Notes: The terms ultra-Orthodox and Haredi are non-judgmental terms used to describe Orthodox Jews who dress and seek to maintain the very strict ways of religious Jews from the specific areas of Europe from which they emigrated. Chasidic (or Hasidic) Jews are one branch of the Haredi. The Skverer are as well. See: https://en.wikipedia.org/wiki/Haredi_Judaism

All Who Go Do Not Return: A Memoir, by Shulem Deen, Graywolf Press, Minn. 2015

Published in the New Yorker!

OK, the subject line is an attention getter. But it’s true, my recent blog post, “A Jew at Maundy Thursday” was published in the Episcopal New Yorker, the official news publication of the Episcopal Diocese of New York in their recent “Love vs. Tolerance Issue.” (See it here: http://www.evergreeneditions.com/publication/?i=266826),

IMG_0638        More exciting is the fact that I now have a final proof copy of Crossing the Boundary – Jewish Leaders of Other Spiritual Paths in my hands. It looks great and having read it through one more time I am convinced that it is a valuable contribution to the awakening of spiritual awareness and the role of group identity in human evolution. As well, of course, another view of the several millennial journey of the Jewish people.

Those of you who contributed to my Kickstarter campaign should be receiving your signed copy of the book very shortly. At that time, I will officially “launch” the book and hope you will help me by forwarding the announcement to your friends and colleagues. I’ll be sending that message as soon as books are available for order.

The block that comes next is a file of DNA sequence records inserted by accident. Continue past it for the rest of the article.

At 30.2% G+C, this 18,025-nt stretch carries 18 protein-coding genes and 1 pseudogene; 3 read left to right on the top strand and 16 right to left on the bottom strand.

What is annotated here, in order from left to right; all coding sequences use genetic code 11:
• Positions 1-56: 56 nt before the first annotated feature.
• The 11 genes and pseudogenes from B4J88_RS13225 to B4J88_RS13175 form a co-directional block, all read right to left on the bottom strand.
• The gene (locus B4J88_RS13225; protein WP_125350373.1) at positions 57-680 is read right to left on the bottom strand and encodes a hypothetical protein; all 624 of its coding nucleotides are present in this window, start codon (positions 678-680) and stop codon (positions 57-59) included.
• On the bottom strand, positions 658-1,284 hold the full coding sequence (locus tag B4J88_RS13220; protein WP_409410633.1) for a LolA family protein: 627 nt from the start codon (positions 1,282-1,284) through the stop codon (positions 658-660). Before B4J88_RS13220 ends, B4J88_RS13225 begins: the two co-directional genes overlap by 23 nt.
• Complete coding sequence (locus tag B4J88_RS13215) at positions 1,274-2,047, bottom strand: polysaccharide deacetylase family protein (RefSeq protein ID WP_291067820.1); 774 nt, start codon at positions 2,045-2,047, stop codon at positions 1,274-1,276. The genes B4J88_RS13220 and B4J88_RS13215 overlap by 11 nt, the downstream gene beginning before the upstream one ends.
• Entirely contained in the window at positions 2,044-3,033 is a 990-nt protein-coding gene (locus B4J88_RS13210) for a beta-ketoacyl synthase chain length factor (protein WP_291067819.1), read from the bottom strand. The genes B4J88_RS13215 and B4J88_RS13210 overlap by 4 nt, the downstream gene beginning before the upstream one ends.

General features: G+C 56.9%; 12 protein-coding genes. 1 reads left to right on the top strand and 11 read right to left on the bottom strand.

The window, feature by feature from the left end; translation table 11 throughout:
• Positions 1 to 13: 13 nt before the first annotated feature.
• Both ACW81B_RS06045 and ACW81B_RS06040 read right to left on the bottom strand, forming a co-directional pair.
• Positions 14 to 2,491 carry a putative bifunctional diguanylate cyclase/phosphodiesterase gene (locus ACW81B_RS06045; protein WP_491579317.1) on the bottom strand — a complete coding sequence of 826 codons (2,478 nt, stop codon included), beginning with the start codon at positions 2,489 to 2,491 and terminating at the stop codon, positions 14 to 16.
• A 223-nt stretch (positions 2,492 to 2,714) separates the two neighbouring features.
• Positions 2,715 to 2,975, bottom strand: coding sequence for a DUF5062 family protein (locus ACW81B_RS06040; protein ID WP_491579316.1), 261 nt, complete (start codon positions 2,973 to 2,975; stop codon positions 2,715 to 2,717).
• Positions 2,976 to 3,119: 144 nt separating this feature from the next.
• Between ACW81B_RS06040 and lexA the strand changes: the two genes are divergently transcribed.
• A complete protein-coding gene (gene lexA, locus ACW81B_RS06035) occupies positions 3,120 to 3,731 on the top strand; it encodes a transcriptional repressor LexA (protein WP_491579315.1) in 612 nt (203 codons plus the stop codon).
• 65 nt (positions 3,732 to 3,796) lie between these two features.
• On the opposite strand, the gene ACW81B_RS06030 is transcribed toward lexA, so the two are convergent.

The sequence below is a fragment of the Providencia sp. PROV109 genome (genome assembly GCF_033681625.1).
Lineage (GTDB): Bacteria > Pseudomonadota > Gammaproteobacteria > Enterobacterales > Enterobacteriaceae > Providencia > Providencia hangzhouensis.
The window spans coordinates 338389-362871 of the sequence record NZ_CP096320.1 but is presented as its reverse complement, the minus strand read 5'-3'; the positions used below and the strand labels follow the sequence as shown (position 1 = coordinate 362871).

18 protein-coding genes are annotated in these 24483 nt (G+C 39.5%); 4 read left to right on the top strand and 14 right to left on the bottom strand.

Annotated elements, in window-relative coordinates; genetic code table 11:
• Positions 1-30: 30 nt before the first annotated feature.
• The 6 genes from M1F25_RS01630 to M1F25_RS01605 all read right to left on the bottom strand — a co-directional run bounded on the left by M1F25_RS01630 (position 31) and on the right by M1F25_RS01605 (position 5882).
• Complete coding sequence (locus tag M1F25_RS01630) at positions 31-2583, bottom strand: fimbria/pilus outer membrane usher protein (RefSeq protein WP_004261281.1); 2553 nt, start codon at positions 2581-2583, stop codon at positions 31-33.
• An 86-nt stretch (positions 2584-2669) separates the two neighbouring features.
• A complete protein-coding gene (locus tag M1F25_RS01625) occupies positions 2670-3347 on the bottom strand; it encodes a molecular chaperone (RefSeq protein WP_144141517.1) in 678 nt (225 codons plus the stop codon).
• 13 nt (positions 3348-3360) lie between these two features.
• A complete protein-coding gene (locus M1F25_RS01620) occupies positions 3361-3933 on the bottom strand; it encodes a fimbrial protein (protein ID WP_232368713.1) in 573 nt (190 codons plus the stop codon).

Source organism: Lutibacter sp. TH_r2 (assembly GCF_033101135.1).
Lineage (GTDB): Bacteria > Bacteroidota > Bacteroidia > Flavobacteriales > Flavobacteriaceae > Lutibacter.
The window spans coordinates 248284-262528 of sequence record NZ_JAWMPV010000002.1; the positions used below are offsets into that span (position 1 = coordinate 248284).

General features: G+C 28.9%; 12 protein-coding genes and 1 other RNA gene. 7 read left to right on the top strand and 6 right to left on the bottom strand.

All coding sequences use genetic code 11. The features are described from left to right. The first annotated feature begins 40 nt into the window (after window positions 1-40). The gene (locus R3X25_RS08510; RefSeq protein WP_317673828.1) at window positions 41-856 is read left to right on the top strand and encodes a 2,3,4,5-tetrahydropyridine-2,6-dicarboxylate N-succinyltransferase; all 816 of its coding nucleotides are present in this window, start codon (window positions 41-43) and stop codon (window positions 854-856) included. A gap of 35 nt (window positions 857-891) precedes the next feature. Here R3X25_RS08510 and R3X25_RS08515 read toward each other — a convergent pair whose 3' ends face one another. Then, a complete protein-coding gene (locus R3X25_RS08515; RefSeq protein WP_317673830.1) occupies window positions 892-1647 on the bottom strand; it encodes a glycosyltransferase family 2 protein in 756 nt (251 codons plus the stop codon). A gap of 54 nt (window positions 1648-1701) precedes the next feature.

In the meantime, below are a few more statements from folks I’ve asked to read and comment on the book.


“In Crossing the Boundary Alan Levin has assembled a group of spiritual teachers who show us that the deepest way to become authentically ourselves is to build connections with the variety of spiritual and religious traditions that we previously thought of as ‘other.’ A boundary crosser himself, Levin has much to teach all of us who seek to deepen our own spiritual lives.”
–Rabbi Michael Lerner, editor Tikkun and chair, the Network of Spiritual Progressives. Author of Jewish Renewal and Healing Israel/Palestine.

“In Crossing the Boundary, Alan Levin presents and demonstrates the restless spiritual curiosity and courage that distinguishes Jewish people everywhere. The ‘God Wrestlers’ interviewed here are not content with simply repeating prayers of the past but are part of the on-going struggle to discover the deepest highest truth alive today and imagine a sustainable tomorrow. Each unique personality, following their heart, discovered divinity that both altered and affirmed their original faith. Although meant as a study of identity, Crossing the Boundary is an affirmation of spiritual intelligence, resistance to easy answers, and universal love that renews the world.”

–Alex Grey, Artist, Author, Co-Founder CoSM, Chapel of Sacred Mirrors

“Alan Levin has written a thoroughly absorbing account of his interviews with fourteen spiritual teachers in a variety of traditions and how they have connected with as well as separated from their ancestral Jewishness. In our contemporary world men and women of Jewish family origin and religious upbringing have become not just practitioners but also teachers of Catholic, Sufi, Buddhist, Hindu, Wiccan, Shamanic, Taoist and Sikh spiritual doctrines and practices. These individuals have not rejected their Jewish tradition but built on it and integrated its essence into their chosen life-way. Surely this is a 20th century phenomenon: from the often gruesome persecution history of European Jewry has emerged a synergistic rainbow of spiritual teachings that honors the ancestral wisdom and devotion embedded in traditional Jewish religious life. This book offers rich and moving testimony to this unique historic process.”
–Ralph Metzner, Ph.D. Professor of Psychology, Emeritus,California Institute of Integral Studies Author, The Unfolding Self, and The Well of Remembrance.